A few weeks back I started a four-part series under the heading, “Why We’re Here,” focusing on Luke’s description of the earliest Christians in Acts 2:42-47. The previous sermons have emphasized the church as a learning community, a sharing community, and an eating together community.
For this last sermon in the series, I’m going to emphasize the church as a worshiping community.
If you’ve traveled to Europe, you’ve noticed that what used to be the center of Christianity–as indicated by the large number of vast cathedrals–is now largely irreligious. Many of these cathedrals exist as little more than stopping points for tourists who marvel at their beauty and architecture.
Surveys suggest that we’re following in the footsteps of our cousins across the pond. There’s a correlation between age and church attendance in America: younger people are much less likely to attend religious services regularly than older folks. Many people do not see the value in taking time out of their weekend to worship.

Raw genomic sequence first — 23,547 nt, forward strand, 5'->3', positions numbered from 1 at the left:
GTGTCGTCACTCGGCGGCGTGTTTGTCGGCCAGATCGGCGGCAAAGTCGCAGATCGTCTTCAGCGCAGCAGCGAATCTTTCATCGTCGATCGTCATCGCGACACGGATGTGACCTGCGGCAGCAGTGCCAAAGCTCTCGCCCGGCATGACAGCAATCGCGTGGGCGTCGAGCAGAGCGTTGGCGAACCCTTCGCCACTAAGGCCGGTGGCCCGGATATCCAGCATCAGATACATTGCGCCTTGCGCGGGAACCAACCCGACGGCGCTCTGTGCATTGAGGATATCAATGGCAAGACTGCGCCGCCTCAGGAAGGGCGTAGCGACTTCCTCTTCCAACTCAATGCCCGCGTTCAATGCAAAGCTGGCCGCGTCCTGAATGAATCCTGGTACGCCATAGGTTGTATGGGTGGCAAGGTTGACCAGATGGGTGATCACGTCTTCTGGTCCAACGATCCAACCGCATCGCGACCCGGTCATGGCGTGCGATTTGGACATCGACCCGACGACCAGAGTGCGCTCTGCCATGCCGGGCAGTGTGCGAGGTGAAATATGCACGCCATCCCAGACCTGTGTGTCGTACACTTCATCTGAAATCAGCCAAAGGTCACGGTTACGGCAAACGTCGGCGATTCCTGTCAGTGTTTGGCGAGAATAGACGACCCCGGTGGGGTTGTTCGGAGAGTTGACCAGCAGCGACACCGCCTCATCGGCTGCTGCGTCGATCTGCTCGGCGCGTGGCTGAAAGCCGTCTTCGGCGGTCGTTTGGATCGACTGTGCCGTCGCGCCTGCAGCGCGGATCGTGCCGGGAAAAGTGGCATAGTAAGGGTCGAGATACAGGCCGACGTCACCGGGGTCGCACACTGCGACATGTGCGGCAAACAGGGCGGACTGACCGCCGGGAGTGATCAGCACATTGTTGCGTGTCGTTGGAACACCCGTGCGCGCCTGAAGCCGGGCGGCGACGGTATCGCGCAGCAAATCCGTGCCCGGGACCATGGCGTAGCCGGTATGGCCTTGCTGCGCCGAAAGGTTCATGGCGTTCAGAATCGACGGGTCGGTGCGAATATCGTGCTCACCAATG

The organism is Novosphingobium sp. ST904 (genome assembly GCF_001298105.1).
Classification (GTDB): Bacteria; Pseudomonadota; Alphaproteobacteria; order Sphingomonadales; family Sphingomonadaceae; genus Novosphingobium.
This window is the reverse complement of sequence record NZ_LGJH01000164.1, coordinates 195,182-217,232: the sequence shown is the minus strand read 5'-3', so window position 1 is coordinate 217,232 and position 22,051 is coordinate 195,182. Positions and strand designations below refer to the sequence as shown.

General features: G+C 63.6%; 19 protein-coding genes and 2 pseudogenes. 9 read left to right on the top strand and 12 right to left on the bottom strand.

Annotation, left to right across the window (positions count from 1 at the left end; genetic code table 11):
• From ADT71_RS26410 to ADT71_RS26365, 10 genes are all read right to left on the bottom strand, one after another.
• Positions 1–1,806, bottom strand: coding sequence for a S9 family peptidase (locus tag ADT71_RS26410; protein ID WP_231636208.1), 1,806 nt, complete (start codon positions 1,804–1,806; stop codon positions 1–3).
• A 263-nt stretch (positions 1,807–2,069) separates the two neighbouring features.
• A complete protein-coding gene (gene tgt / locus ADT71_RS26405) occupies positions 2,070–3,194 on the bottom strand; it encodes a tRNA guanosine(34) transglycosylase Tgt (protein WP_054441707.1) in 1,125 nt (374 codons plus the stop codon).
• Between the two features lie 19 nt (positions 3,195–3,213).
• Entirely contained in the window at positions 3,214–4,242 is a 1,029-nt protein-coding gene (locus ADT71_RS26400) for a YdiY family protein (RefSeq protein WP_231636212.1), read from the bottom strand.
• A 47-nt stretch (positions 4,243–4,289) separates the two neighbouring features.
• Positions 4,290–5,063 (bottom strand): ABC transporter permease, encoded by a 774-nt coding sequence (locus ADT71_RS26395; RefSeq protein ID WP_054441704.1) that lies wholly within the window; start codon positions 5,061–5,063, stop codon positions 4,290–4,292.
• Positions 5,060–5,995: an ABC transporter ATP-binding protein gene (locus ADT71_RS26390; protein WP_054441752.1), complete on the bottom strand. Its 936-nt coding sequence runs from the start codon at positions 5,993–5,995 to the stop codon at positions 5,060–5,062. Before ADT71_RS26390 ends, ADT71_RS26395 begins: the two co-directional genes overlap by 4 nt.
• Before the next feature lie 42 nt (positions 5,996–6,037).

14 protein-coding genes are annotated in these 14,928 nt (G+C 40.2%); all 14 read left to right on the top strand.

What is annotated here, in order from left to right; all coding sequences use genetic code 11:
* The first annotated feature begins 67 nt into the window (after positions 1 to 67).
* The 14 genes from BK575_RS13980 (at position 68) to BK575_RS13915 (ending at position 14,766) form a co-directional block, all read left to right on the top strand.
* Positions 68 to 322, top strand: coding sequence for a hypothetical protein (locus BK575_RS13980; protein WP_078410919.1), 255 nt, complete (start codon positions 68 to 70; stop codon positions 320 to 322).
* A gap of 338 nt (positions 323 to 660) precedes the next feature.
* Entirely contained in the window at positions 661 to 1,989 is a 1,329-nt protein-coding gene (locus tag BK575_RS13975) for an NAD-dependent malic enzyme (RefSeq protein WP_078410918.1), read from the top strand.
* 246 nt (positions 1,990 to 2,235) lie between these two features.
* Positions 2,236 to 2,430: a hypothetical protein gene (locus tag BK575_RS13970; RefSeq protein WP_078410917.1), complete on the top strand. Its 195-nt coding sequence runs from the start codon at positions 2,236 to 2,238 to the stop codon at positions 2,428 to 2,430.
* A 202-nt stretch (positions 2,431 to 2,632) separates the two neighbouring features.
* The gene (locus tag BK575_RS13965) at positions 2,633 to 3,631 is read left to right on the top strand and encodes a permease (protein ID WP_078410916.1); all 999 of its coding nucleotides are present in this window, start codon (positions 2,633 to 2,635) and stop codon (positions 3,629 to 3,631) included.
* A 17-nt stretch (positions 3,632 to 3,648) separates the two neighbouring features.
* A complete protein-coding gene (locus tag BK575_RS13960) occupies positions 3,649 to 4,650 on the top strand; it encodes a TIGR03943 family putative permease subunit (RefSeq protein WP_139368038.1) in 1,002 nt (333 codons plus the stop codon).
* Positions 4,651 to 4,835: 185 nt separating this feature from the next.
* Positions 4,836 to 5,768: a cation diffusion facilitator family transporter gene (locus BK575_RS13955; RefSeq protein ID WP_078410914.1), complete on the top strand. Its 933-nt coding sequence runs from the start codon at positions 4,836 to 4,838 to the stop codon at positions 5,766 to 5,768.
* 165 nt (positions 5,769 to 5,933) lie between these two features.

Are worship services going extinct? Should they? Are they irrelevant to the coming generations?
We’ll reflect on these questions in the sermon time Sunday morning. I believe–as I hope you do–that corporate worship is a crucial part of spiritual formation in the lives of Christian communities, and we neglect them at our own spiritual peril.